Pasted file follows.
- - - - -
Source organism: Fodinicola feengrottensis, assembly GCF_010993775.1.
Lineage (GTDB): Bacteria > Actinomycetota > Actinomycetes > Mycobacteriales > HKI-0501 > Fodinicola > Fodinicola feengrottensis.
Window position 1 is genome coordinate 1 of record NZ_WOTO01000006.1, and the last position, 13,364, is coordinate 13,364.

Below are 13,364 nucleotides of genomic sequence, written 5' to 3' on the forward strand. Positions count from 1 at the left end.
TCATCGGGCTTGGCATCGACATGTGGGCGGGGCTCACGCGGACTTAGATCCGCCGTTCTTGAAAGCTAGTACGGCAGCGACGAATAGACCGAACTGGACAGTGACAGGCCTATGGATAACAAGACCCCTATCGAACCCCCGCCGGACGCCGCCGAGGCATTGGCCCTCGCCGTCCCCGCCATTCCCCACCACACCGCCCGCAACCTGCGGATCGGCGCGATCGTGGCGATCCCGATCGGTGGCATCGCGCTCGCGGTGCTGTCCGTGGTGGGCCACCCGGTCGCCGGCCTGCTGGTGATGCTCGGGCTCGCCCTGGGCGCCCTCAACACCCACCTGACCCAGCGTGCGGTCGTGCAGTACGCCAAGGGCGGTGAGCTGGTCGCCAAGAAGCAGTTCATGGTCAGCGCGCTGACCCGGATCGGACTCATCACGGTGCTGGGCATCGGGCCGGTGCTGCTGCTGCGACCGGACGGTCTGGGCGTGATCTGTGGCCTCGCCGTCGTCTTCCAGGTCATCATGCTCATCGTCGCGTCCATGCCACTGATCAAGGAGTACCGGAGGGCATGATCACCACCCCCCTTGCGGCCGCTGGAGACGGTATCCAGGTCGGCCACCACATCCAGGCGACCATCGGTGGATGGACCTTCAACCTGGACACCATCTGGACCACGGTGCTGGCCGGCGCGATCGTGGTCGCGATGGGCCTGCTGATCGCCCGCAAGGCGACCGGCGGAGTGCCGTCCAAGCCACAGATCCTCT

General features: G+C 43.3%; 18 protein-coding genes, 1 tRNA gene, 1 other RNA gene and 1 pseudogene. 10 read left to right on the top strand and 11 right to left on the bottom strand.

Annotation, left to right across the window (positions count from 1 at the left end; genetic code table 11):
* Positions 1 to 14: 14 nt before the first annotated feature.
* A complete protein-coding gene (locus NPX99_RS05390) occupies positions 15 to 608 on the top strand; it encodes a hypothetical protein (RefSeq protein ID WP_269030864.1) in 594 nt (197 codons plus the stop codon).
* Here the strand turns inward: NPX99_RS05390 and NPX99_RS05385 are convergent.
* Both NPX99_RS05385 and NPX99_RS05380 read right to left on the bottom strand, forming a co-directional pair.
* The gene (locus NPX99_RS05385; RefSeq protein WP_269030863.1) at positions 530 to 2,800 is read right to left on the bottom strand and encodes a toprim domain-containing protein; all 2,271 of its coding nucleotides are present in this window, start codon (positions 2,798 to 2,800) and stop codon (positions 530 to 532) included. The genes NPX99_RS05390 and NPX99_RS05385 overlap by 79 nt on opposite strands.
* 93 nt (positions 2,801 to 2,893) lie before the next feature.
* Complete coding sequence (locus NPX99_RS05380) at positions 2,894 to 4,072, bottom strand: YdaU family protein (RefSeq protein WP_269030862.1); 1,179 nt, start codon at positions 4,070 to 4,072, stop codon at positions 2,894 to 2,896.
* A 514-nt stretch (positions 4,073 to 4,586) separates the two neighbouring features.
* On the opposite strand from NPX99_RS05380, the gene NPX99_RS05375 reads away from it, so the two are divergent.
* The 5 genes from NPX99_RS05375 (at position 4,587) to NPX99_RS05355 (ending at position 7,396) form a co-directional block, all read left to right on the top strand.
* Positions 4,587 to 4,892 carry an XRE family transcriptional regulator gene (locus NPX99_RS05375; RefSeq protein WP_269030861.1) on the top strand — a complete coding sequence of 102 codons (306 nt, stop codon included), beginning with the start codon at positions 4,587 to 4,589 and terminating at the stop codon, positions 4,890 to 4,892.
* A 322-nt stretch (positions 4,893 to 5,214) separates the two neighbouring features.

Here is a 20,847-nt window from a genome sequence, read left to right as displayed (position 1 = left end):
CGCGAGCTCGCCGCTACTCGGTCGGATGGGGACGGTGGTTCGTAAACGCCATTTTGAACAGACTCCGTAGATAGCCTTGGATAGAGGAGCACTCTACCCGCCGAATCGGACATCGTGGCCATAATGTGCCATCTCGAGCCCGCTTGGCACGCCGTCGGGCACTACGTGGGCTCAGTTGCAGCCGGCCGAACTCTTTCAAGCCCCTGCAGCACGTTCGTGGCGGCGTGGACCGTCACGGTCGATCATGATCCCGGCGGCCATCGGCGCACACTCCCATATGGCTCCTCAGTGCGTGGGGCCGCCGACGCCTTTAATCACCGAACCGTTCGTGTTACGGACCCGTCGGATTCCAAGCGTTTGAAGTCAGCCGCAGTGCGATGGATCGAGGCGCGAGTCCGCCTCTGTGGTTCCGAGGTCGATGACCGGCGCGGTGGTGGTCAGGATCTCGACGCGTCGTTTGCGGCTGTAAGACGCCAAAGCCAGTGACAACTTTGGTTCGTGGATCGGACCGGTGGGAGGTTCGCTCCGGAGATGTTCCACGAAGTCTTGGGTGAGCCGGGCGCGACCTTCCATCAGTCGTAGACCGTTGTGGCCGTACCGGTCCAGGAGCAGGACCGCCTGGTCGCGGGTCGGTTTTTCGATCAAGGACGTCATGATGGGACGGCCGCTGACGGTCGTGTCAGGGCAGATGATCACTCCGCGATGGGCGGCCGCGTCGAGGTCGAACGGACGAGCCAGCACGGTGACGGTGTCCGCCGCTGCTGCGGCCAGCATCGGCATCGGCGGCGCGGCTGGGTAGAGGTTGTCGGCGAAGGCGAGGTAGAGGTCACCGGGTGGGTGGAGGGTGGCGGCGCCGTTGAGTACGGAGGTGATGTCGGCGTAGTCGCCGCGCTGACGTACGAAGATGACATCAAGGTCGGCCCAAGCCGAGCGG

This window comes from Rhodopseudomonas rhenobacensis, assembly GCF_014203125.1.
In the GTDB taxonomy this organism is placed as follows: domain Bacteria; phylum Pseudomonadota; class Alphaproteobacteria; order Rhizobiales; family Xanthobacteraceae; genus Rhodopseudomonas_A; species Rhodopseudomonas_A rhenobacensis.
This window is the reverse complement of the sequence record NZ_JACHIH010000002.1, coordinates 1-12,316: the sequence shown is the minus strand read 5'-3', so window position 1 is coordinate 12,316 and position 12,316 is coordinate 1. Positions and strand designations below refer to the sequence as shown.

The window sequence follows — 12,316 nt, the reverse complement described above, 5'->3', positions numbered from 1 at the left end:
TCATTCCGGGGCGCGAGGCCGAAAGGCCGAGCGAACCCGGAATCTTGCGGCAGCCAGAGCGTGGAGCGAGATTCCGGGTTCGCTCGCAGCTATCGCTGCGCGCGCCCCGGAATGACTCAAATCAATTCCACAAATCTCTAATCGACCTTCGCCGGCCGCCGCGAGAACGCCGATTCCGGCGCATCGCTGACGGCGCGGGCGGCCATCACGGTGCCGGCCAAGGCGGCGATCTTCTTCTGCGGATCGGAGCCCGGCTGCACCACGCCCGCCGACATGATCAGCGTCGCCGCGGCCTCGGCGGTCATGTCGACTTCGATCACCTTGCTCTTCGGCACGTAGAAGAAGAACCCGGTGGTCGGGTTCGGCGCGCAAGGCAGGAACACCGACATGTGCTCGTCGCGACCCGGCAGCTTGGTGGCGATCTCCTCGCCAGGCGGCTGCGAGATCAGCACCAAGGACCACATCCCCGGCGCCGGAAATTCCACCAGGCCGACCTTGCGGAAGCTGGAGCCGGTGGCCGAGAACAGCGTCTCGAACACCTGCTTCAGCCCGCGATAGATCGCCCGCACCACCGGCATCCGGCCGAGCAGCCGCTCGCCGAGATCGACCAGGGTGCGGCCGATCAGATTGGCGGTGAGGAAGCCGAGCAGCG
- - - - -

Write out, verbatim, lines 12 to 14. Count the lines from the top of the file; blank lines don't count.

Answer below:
* The gene (locus NPX99_RS05385; RefSeq protein WP_269030863.1) at positions 530 to 2,800 is read right to left on the bottom strand and encodes a toprim domain-containing protein; all 2,271 of its coding nucleotides are present in this window, start codon (positions 2,798 to 2,800) and stop codon (positions 530 to 532) included. The genes NPX99_RS05390 and NPX99_RS05385 overlap by 79 nt on opposite strands.
* 93 nt (positions 2,801 to 2,893) lie before the next feature.
* Complete coding sequence (locus NPX99_RS05380) at positions 2,894 to 4,072, bottom strand: YdaU family protein (RefSeq protein WP_269030862.1); 1,179 nt, start codon at positions 4,070 to 4,072, stop codon at positions 2,894 to 2,896.